Frequently Ask Questions
To import any commodity into Kenya, an importer will have to enlist the services of a clearing agent who will process the import documentation through Kenya Customs electronically on the Simba 2005 system and clear the goods on your behalf.
An import declaration fee (IDF) of 2.25% of the CIF Value subject to a minimum of Ksh. 5,000.00 is payable. Customs will assess duty payable depending on the value of the item(s) and the duty rate applicable
The first thing when looking to engage a clearing agent is to investigate how long they have been in the business. The longer one has been in the business the more experience and the more established relationships with various authorities they have. Secondly larger, established clearing firms may seem more attractive and reliable, but they also have higher overheads and therefore have high prices too.
With Polo our prices are the most competitive in the market and we will endeavor to beat any quote. Upon signing a partnership agreement, Polo is ready to settle the charges at the port of entry then invoice you after cargo delivery. Finally, with Polo you deal with the general manager and directors directly and therefore get a truly personalized service.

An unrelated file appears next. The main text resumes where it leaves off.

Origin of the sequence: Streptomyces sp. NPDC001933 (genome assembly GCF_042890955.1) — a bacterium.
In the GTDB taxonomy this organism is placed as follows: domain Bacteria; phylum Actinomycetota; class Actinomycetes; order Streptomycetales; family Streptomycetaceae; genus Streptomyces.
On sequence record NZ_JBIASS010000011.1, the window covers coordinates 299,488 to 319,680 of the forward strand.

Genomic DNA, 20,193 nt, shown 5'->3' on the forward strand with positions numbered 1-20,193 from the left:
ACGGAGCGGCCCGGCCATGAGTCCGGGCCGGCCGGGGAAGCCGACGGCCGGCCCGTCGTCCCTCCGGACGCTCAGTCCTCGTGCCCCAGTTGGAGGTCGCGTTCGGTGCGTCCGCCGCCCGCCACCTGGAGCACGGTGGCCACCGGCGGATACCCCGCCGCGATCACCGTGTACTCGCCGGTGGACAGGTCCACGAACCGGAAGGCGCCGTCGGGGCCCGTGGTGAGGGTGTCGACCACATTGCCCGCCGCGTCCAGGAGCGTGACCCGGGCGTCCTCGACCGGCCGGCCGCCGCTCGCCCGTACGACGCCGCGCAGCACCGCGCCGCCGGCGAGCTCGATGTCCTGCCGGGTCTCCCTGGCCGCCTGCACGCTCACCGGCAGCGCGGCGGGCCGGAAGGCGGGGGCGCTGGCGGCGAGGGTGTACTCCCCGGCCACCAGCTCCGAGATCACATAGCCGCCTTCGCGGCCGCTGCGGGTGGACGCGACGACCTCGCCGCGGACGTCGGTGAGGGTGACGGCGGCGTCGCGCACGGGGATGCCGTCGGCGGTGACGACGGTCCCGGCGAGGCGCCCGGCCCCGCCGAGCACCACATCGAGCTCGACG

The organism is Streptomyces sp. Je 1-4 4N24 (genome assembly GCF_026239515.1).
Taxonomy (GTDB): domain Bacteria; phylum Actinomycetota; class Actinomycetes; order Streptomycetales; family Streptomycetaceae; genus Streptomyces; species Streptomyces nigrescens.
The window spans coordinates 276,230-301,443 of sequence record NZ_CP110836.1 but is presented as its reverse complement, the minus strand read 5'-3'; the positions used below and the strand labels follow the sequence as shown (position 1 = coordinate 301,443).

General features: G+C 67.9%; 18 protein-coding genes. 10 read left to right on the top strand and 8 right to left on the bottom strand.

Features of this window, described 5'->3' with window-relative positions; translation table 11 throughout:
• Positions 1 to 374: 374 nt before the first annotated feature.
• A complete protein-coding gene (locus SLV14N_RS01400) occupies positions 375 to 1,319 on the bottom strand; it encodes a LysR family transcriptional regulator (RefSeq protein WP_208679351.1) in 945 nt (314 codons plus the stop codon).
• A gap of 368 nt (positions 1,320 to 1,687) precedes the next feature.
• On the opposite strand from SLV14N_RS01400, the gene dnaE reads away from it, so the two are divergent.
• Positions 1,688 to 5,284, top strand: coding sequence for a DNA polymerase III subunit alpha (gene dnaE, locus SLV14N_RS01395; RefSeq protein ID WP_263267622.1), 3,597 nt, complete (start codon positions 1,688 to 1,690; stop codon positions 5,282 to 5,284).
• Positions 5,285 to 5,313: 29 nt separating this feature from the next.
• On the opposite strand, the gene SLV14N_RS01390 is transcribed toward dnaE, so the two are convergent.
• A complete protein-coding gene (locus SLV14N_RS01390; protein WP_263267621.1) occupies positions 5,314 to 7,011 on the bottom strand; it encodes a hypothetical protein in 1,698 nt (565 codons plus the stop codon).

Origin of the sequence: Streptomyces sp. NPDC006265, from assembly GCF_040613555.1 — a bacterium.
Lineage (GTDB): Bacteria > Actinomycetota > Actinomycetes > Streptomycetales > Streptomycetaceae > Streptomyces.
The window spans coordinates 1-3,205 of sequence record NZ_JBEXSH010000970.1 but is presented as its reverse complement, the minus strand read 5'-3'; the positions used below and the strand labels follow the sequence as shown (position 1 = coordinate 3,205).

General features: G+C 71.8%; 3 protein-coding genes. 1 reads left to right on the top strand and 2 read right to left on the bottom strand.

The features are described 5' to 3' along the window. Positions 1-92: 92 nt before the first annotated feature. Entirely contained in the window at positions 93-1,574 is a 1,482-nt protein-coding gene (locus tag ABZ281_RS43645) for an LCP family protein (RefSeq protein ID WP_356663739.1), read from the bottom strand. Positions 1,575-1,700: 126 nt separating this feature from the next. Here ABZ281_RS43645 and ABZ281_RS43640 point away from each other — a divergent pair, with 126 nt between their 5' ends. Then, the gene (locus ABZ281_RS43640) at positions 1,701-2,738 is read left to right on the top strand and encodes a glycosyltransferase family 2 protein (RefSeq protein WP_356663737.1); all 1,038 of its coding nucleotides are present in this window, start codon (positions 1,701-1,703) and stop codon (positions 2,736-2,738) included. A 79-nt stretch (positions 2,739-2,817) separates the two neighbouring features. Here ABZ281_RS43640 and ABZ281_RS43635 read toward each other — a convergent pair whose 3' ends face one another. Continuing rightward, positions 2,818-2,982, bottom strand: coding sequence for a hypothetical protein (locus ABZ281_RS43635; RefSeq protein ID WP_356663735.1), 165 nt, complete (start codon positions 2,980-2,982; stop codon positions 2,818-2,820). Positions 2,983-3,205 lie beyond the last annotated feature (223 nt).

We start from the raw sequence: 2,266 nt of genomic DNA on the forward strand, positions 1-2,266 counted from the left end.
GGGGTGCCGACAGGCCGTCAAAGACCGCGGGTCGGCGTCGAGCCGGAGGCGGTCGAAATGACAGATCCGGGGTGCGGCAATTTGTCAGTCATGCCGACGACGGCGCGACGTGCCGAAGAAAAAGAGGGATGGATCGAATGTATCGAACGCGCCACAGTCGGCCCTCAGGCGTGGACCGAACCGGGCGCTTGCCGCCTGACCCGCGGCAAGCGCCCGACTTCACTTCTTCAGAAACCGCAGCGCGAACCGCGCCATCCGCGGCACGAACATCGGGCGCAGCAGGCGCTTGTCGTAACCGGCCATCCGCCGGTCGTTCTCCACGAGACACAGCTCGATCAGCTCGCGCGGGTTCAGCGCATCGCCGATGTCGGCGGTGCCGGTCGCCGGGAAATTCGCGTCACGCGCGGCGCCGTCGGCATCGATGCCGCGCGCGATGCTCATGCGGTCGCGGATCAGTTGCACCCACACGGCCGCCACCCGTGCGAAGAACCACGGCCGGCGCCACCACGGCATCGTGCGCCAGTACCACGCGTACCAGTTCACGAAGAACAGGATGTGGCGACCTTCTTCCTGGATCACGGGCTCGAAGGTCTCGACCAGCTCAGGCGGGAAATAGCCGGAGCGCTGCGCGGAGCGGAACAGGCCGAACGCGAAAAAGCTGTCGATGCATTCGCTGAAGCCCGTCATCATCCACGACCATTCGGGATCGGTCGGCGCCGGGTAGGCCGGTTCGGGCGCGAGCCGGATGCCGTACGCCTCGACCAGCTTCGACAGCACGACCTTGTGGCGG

All types of cargo from any country whether transit or local
Kenya, Uganda, China, Tanzania and United Arab Emirates.
Freight Forwarding on Air & Sea Cargo, Global Sourcing, Consolidation, , Customs Brokerage, Transport, Import/Export Consultancy, Commission Agents
The following documents are required for importation clearance in Kenya:
- Letter of authority
- Bill of lading
- Commercial invoice
- Packing list
- Certificate of Conformity (if required)
- Insurance (optional)
- Import Declaration Form
- Fumigation certificate (if required)
- Health certificate (for food items)
Firstly, make sure your supplier overseas (on imports) or if you are the supplier for an export shipment, creates all of the necessary documents correctly (packing lists, commercial invoice, original bill of lading-OB/L) and in a timely fashion, so that all documents are provided with the necessary banks and sent to you (the importer) or your buyer-consignee on the B/L (if you are the exporter) at least 1 week before cargo arrives the destination so that everything can be processed through customs ahead of schedule and freight can be paid along with presentation of the original B/L. One factor that usually slows this process down is when there is discrepencies between the buyer and supplier and since the goods are not paid for, the OB/L has not been surrendered by the Supplier to the Consignee (buyer)